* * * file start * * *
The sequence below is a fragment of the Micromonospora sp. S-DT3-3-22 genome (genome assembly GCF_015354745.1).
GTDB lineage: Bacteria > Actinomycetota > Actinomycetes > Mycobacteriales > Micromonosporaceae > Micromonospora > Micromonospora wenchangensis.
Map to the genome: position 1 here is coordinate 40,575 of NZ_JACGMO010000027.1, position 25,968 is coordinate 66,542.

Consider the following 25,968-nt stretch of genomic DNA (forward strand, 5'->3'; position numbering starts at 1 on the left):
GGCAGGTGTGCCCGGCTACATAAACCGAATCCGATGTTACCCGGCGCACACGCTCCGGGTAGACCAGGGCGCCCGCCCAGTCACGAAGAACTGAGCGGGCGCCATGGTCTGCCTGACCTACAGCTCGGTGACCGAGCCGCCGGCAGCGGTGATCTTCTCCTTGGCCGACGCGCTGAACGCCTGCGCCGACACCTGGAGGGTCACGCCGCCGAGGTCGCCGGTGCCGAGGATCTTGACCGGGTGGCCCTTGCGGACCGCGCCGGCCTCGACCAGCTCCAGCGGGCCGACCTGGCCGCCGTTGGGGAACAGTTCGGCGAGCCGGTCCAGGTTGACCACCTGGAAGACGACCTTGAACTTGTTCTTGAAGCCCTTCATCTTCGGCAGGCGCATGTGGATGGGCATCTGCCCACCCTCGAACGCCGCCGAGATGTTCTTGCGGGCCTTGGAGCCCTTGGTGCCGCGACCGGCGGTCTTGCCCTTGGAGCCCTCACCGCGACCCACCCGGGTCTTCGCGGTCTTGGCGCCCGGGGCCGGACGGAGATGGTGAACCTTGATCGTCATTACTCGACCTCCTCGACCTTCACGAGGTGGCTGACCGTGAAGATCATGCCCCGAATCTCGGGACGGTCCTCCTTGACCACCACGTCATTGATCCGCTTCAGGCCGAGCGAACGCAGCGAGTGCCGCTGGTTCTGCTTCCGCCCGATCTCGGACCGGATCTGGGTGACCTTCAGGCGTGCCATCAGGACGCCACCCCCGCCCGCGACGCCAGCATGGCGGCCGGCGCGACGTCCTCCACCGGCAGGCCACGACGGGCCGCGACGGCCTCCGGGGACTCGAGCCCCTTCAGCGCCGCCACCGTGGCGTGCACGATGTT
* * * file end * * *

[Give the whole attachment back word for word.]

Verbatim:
The sequence below is a fragment of the Micromonospora sp. S-DT3-3-22 genome (genome assembly GCF_015354745.1).
GTDB lineage: Bacteria > Actinomycetota > Actinomycetes > Mycobacteriales > Micromonosporaceae > Micromonospora > Micromonospora wenchangensis.
Map to the genome: position 1 here is coordinate 40,575 of NZ_JACGMO010000027.1, position 25,968 is coordinate 66,542.

Consider the following 25,968-nt stretch of genomic DNA (forward strand, 5'->3'; position numbering starts at 1 on the left):
GGCAGGTGTGCCCGGCTACATAAACCGAATCCGATGTTACCCGGCGCACACGCTCCGGGTAGACCAGGGCGCCCGCCCAGTCACGAAGAACTGAGCGGGCGCCATGGTCTGCCTGACCTACAGCTCGGTGACCGAGCCGCCGGCAGCGGTGATCTTCTCCTTGGCCGACGCGCTGAACGCCTGCGCCGACACCTGGAGGGTCACGCCGCCGAGGTCGCCGGTGCCGAGGATCTTGACCGGGTGGCCCTTGCGGACCGCGCCGGCCTCGACCAGCTCCAGCGGGCCGACCTGGCCGCCGTTGGGGAACAGTTCGGCGAGCCGGTCCAGGTTGACCACCTGGAAGACGACCTTGAACTTGTTCTTGAAGCCCTTCATCTTCGGCAGGCGCATGTGGATGGGCATCTGCCCACCCTCGAACGCCGCCGAGATGTTCTTGCGGGCCTTGGAGCCCTTGGTGCCGCGACCGGCGGTCTTGCCCTTGGAGCCCTCACCGCGACCCACCCGGGTCTTCGCGGTCTTGGCGCCCGGGGCCGGACGGAGATGGTGAACCTTGATCGTCATTACTCGACCTCCTCGACCTTCACGAGGTGGCTGACCGTGAAGATCATGCCCCGAATCTCGGGACGGTCCTCCTTGACCACCACGTCATTGATCCGCTTCAGGCCGAGCGAACGCAGCGAGTGCCGCTGGTTCTGCTTCCGCCCGATCTCGGACCGGATCTGGGTGACCTTCAGGCGTGCCATCAGGACGCCACCCCCGCCCGCGACGCCAGCATGGCGGCCGGCGCGACGTCCTCCACCGGCAGGCCACGACGGGCCGCGACGGCCTCCGGGGACTCGAGCCCCTTCAGCGCCGCCACCGTGGCGTGCACGATGTT